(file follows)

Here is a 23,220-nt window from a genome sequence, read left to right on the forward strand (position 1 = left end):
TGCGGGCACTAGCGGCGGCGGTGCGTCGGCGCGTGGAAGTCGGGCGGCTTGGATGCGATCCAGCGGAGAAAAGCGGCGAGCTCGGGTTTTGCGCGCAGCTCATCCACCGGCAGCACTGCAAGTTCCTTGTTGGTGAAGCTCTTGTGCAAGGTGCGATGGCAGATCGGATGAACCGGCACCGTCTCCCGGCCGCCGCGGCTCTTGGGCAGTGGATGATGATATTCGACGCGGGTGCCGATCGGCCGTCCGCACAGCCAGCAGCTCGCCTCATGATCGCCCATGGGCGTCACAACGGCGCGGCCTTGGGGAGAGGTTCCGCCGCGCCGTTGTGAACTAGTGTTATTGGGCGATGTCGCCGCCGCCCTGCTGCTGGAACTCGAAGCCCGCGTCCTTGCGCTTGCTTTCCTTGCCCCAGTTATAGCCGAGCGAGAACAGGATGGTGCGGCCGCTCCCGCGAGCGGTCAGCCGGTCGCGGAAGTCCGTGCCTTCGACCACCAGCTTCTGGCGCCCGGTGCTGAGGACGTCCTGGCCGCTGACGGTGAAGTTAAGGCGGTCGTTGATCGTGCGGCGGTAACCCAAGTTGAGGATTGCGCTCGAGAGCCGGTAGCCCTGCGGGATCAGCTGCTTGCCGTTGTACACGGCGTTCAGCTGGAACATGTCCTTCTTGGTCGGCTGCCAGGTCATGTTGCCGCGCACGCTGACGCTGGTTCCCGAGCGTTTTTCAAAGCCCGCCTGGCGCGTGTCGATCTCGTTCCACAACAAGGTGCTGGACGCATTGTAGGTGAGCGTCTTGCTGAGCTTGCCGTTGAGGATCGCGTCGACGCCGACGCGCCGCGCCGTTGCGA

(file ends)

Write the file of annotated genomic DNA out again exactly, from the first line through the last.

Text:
Here is a 23,220-nt window from a genome sequence, read left to right on the forward strand (position 1 = left end):
TGCGGGCACTAGCGGCGGCGGTGCGTCGGCGCGTGGAAGTCGGGCGGCTTGGATGCGATCCAGCGGAGAAAAGCGGCGAGCTCGGGTTTTGCGCGCAGCTCATCCACCGGCAGCACTGCAAGTTCCTTGTTGGTGAAGCTCTTGTGCAAGGTGCGATGGCAGATCGGATGAACCGGCACCGTCTCCCGGCCGCCGCGGCTCTTGGGCAGTGGATGATGATATTCGACGCGGGTGCCGATCGGCCGTCCGCACAGCCAGCAGCTCGCCTCATGATCGCCCATGGGCGTCACAACGGCGCGGCCTTGGGGAGAGGTTCCGCCGCGCCGTTGTGAACTAGTGTTATTGGGCGATGTCGCCGCCGCCCTGCTGCTGGAACTCGAAGCCCGCGTCCTTGCGCTTGCTTTCCTTGCCCCAGTTATAGCCGAGCGAGAACAGGATGGTGCGGCCGCTCCCGCGAGCGGTCAGCCGGTCGCGGAAGTCCGTGCCTTCGACCACCAGCTTCTGGCGCCCGGTGCTGAGGACGTCCTGGCCGCTGACGGTGAAGTTAAGGCGGTCGTTGATCGTGCGGCGGTAACCCAAGTTGAGGATTGCGCTCGAGAGCCGGTAGCCCTGCGGGATCAGCTGCTTGCCGTTGTACACGGCGTTCAGCTGGAACATGTCCTTCTTGGTCGGCTGCCAGGTCATGTTGCCGCGCACGCTGACGCTGGTTCCCGAGCGTTTTTCAAAGCCCGCCTGGCGCGTGTCGATCTCGTTCCACAACAAGGTGCTGGACGCATTGTAGGTGAGCGTCTTGCTGAGCTTGCCGTTGAGGATCGCGTCGACGCCGACGCGCCGCGCCGTTGCGA